The Druid's Garden

“Nothing gives more yet asks for less in return, than a tree: particularly, the apple” –Johnny Appleseed

“As the apple-tree among the trees of the wood, so is my loved one among the sons. I took my rest under his shade with great delight, and his fruit was sweet to my taste.” – The Song of Solomon

Spirit of the Apple - from the Plant Spirit Oracle (www.plantspiritoracle.com) Spirit of the Apple – from the Plant Spirit Oracle (www.plantspiritoracle.com)

All summer long, we have had so much rain and thunderstorms.  Penn Run, a small creek behind my home, once again overflowed, raising several feet for a time.  When the waters had subsided, I was delighted to find delicious wild apples lining the banks–the river had carried them to me as a blessing for this wonderful Fall Equinox!  It reminded me that I have been wanting to write of the apple–of her magic, of her folklore, and of her abundance=. And so…

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Breeding Cannabis Chemovars for Patients Requiring Distinct Chemical Profiles for Optimum Efficacy

Crooked Bear Creek Organic Herbs

Proper exposition requires definition, certainly the case in the longstanding debate over cannabis (Cannabis sativa, Cannabaceae) speciation. Authors briefly introduce the ongoing dispute between followers of Fuchs (1542 CE) and Linnaeus (1753) and those of Lamarck (1783) and Schultes (1974). Lamarck described the putative “C. indica” and has been followed by proposed “compromise” naming like “C. afghanica,’ “C. ruderalis,” etc. If one holds that a species includes all plants capable of reproduction with each other, there is no debate. Cannabis is quite variable in height, branch density, leaf width, seed size, organoleptic and chemical traits, but all cannabis plants can interbreed. Nonetheless, “Sativa” and “Indica,” especially, have entered the popular lexicon, used even in medical cannabis dispensaries to denote the reputed differences in effect. A plethora of “strain” names – more properly varieties or cultivars, despite the illegality of the plant in…

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Crystals for Autumn Equinox

by Hibiscus Moon

I REALLY LOVE this time of year! But I think I say that every time the seasons change. I get such a charge from the seasonal cycles.

The Autumn Equinox (or Spring Equinox for those in the Southern Hemi) is now upon us and for the purposes of this blog post I’m going to stick to the Autumn aspects, but if you’re from Down Under or just plain interested, you can read my classic blog post on Spring Equinox here.

Some Science, Of Course!

So, before I get to the crystals, a bit o’ science on the Equinox stuffs for a sec. I can’t help myself! This year’s Autumn (or Fall) Equinox lands on Friday, September 22.

There are 2 equinoxes each year; in September and March. Because of the tilt of our planet on our axis, we’re usually getting more sun on one hemisphere than on the other, but there are 2 times/year (Spring and Autumn Equinox) when we get pretty much equal amounts of sunlight on both hemi’s, so our night and day are of equal length everywhere on Mama Earth. So cool!

IMAGE BY PRZEMYSLAW “BLUESHADE” IDZKIEWICZ.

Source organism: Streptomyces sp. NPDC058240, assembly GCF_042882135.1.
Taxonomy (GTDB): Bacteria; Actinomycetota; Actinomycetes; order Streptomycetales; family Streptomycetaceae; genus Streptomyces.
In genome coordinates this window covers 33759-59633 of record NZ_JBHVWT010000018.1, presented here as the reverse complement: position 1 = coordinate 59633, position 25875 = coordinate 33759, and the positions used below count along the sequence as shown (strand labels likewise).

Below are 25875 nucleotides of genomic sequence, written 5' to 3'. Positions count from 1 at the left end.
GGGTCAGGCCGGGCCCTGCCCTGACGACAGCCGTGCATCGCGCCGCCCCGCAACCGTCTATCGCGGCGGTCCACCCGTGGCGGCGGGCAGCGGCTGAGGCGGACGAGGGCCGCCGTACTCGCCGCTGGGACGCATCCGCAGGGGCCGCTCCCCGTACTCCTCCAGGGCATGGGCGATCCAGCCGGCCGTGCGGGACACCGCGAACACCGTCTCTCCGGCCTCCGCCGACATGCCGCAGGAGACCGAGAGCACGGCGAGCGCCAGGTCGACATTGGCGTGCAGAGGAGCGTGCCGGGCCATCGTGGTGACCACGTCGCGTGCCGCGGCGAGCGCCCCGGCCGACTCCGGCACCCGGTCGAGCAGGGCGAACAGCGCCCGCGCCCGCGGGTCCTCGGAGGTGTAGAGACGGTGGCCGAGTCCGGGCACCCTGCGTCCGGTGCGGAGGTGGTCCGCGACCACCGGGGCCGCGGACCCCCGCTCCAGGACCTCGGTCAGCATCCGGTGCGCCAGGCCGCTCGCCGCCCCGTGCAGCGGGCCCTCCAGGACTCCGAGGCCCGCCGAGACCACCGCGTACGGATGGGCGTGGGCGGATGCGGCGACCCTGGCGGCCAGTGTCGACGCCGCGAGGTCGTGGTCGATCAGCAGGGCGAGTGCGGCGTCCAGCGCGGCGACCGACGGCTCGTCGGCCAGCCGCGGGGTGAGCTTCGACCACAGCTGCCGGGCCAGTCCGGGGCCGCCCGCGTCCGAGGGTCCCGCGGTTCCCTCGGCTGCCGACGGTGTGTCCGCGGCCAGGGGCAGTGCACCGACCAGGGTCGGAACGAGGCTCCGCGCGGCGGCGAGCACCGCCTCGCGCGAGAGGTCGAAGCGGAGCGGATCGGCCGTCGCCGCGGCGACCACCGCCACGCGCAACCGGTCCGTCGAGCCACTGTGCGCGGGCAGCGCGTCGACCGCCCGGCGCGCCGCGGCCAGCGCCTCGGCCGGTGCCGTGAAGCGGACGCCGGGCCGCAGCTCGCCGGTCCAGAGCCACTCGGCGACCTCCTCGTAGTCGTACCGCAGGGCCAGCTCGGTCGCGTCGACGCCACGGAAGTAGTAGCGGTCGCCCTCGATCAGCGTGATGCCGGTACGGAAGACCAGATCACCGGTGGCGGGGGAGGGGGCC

Continue reading Crystals for Autumn Equinox

Herbal Healthwatch, September 2018

Crooked Bear Creek Organic Herbs

Rhodiola Relieves Stress

Rhodiola {Rhodiola rosea} is a perennial groundcover that grows in some of the harshest conditions on Earth; the Arctic regions, from Scandinavia to Siberia. For centuries in Russia, Rhodiola enjoyed a folk reputation as a while-body strengthener or tonic. After World War II, Russian researchers added it to the short list of “adaptogens,” plants such as ginseng that strengthen the entire body. But during the Cold War, the Russian military seized Rhodiola supplies and suppressed information about the herb, convinced that it could give Soviet troops an edge in potential battle. After the fall of the Soviet Union, Russian Rhodiola research was published in the West and the herb became available in the U.S. and Europe.

More recent research shows it has several health benefits, particularly in the realm of coping with physical and emotional stress, and a new study shows that it helps prevent…

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Getting to Know Lyre-Leaf Sage

Getting to know Lyre-leaf Sage …

Crooked Bear Creek Organic Herbs

Having fallen into disuse, this North American species is making a comeback thanks to some notable herbalists and a nod from the Herb Society of America.

Graceful, light-blue wildflowers border the roads and cover swaths of meadows in periwinkle, from the Mid-Atlantic to Missouri and from Florida to Texas. Known as “just a roadside weed” or invasive species, lyre-leaf sage has a lengthy history. A much-valued wild edible and medicinal plant of indigenous people, and a time-honored remedy in the southern folk traditions, this North American sage has been chosen by the Herb Society of America as the Notable Native Herb of 2018.

lyre leaf sage

Lyrata in the Garden

A beautiful, wild, flowering plant, lyre-leaf sage {Salvia lyrata} is part of the Lamiaceae {mint} family along with rosemary and oregano, and it’s closely related to garden sage {Salvia officinalsi}.

The only sage native to the United States, it has reportedly grown as…